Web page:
What Artists Talk About When They Talk About Their Art
When I was at art college — many years ago now — I learnt two things very quickly.
The first was that, if you’re going to make it as a practicing artist, you must not only be passionate, but also sociable, canny, eclectic, pompous (but not too much), fierce, shrewd, barefaced and, hopefully as daring as possible.
In short, I began to realise that a contemporary artist is measured by his or her mettle, as much as anything else.
Well, that had me a little stumped…
The other thing I learnt was that, to prove yourself in all-of-the-above, you had to learn to speak for yourself. Your artwork alone was not quite enough; you had to argue for it, stand up for it and extol it. Art school was about learning to take responsibility for your work, and fending off attacks if required.
Now, this had me really stumped…
Talking about my art was never an easy thing to do. It still isn’t. The very point of creating art was to go to places where words couldn’t venture.
And yet, I understood that the need to talk and write about my work was (probably) a professional necessity: in pitches to potential buyers, press releases, discussions over social media, artist talks and workshops.
Talking about one's art must do more than merely describe it; it must compliment the work, echo the themes, subtitle it, and most of all, reveal the artist behind it. In preparing such a thing, the artist is faced with a myriad of awkward questions: How is my art meant to operate? What is its purpose? What is my relation to it? How can language capture these facets?
I’ve never liked the question “What does your work mean?”
When I talk about my artwork, I tend to find myself fumbling with empty statements, like the following:
“My paintings express my inner feelings.”
“I‘m trying to say something about the human condition.”
“The world is so complex and perplexing. That’s what the painting is trying to say!!”
These sort of statements offer little in the way of meaningful instruction on what my work is trying to achieve. Instead, they represent the misty landscape of artistic ‘explanation’ into which, I think, many of us stumble.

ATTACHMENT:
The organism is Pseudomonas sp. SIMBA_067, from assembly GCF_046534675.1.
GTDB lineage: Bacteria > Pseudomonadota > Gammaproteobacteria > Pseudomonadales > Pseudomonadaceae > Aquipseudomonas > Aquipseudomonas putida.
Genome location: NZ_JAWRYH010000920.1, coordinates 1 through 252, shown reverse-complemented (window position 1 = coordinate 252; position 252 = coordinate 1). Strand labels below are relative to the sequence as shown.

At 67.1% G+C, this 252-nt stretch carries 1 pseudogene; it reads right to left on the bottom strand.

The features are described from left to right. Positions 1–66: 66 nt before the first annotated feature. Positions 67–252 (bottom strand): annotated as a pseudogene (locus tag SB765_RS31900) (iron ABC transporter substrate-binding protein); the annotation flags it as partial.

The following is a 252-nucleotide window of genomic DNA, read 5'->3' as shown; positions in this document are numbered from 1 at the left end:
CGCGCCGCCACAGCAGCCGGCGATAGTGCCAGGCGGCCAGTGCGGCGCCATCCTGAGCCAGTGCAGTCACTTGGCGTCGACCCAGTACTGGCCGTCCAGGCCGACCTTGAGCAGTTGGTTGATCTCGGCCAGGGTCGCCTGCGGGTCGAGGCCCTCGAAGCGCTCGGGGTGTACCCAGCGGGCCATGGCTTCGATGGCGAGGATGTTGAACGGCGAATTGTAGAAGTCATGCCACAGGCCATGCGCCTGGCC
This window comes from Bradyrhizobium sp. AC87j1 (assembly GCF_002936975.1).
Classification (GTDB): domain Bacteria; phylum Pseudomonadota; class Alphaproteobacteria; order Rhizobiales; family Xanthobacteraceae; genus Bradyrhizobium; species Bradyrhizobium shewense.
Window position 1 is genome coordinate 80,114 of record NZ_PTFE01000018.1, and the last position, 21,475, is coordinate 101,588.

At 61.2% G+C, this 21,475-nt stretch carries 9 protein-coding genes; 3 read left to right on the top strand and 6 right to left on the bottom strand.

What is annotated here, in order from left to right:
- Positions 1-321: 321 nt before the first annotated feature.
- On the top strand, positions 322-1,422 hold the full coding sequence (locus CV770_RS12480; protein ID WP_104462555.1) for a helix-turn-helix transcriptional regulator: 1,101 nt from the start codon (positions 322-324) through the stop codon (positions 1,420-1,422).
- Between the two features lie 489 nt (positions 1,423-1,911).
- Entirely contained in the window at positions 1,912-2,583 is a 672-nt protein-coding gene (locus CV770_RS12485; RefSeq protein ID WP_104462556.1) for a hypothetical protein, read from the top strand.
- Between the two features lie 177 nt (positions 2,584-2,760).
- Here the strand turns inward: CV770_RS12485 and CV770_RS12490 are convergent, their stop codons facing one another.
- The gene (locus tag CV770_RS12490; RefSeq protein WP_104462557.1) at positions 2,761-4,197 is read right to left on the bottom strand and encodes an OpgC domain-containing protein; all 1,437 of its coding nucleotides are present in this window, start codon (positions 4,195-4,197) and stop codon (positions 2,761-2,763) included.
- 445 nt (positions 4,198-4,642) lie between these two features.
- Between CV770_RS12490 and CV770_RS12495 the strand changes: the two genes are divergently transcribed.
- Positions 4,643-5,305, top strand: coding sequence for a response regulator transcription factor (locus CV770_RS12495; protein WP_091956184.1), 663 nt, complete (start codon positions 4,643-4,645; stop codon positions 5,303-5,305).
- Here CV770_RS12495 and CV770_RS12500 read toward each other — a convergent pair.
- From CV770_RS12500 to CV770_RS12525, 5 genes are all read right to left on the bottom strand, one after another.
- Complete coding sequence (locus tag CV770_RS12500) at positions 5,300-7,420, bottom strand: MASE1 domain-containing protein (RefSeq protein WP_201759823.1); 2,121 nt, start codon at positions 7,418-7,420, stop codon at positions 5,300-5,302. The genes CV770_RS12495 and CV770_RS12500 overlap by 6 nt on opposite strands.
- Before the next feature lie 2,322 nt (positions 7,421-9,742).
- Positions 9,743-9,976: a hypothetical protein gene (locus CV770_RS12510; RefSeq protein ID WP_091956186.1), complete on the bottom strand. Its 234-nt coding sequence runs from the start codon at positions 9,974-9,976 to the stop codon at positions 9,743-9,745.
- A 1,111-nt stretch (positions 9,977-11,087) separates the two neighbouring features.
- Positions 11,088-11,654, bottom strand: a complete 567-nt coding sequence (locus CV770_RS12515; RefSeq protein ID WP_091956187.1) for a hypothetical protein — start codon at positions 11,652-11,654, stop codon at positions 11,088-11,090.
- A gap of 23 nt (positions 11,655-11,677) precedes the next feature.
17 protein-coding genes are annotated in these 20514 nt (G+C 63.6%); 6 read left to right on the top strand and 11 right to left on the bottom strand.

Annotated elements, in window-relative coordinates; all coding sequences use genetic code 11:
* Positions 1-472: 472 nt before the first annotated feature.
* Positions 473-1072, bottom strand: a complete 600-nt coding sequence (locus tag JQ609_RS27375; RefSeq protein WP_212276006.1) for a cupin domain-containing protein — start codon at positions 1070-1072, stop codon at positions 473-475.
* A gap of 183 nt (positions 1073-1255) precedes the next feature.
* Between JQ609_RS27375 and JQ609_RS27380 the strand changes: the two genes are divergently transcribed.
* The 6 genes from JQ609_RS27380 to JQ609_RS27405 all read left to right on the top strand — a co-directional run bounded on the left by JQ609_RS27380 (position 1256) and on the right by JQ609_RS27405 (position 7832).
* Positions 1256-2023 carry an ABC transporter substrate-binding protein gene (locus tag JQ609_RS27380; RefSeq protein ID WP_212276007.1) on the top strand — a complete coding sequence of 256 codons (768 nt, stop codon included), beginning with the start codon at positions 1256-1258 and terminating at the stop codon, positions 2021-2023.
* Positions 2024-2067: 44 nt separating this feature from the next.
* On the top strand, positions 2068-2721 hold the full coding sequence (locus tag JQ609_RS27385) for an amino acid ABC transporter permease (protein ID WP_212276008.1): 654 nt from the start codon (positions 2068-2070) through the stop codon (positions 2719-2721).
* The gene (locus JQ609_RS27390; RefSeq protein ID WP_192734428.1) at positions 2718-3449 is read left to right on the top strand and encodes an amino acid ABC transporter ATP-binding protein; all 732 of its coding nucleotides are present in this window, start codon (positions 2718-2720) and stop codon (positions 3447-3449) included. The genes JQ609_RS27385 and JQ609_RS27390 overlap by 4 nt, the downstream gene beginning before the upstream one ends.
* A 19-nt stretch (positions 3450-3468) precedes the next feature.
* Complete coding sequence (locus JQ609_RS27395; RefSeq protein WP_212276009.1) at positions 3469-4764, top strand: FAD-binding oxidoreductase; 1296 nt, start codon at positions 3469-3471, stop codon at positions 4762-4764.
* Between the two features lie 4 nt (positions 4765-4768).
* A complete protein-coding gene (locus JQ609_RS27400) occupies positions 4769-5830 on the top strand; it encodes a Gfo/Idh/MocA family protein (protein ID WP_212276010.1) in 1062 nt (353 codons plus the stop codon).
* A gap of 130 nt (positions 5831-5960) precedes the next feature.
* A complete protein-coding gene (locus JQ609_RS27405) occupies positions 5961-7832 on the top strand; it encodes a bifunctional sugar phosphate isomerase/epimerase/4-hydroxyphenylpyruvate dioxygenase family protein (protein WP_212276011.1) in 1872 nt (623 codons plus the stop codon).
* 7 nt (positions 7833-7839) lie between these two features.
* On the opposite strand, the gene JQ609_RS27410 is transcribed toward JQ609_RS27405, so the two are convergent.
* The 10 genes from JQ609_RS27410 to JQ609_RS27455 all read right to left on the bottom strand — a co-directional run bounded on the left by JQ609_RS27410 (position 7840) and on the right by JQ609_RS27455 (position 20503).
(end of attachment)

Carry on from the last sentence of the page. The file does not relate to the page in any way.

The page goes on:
The reason for this, I believe, is that we have inherited an expressionistic version of creativity, one which corners us into a use of vague and muddled language.
Expressionism is about an artist expressing their inner self. It is the key paradigm of how we understand art to function. An artist looks into their own consciousness (or soul) and shows us the contents through the signs and symbols of their work. It is a mystical process, transferring ideas from the inner world to the outer.
Expressionism leaves us with a problem: if the making of art is mystical, then what are artists meant to say when they are asked to describe it?
Artists have always struggled with this question. The painter Paul Klee, for example, who wrote several detailed books about the creative process, likened the inner life of the artist to the trunk and roots of a tree, and the outward expression to the tree’s crown. And yet, despite this elegant metaphor, he always found that in the actual moment of creativity all forethought had to be put to one side.
It is not surprising that visual artists writing about their work must often be tempted by adage (sometimes attributed to Picasso):
“Painter, don’t talk. Paint!”
It has not always been this way. The ascription of an artwork to an individual artist has historical foundations. The medieval artist or artisan was rarely cited by name; therefore to hope to find a written testament or personal ‘statement of intent’ from a medieval artist is a hope in vain.
It was only in the fourteenth century that mention and praise of individual artists occurred. This helped generate interest in specific artists’ works, leading to forms of marketing and the building of reputations, and in this way, to the artist as an esteemed commodity. The connection of painting with the liberal arts brought with it assumptions of innate talent and inventiveness, captured in the Italian term ingegno. The term has etymological connections with the term ‘genius’, though the meaning has altered through time, resulting with the post-romantic conception of genius that is bound up closely with self-expression.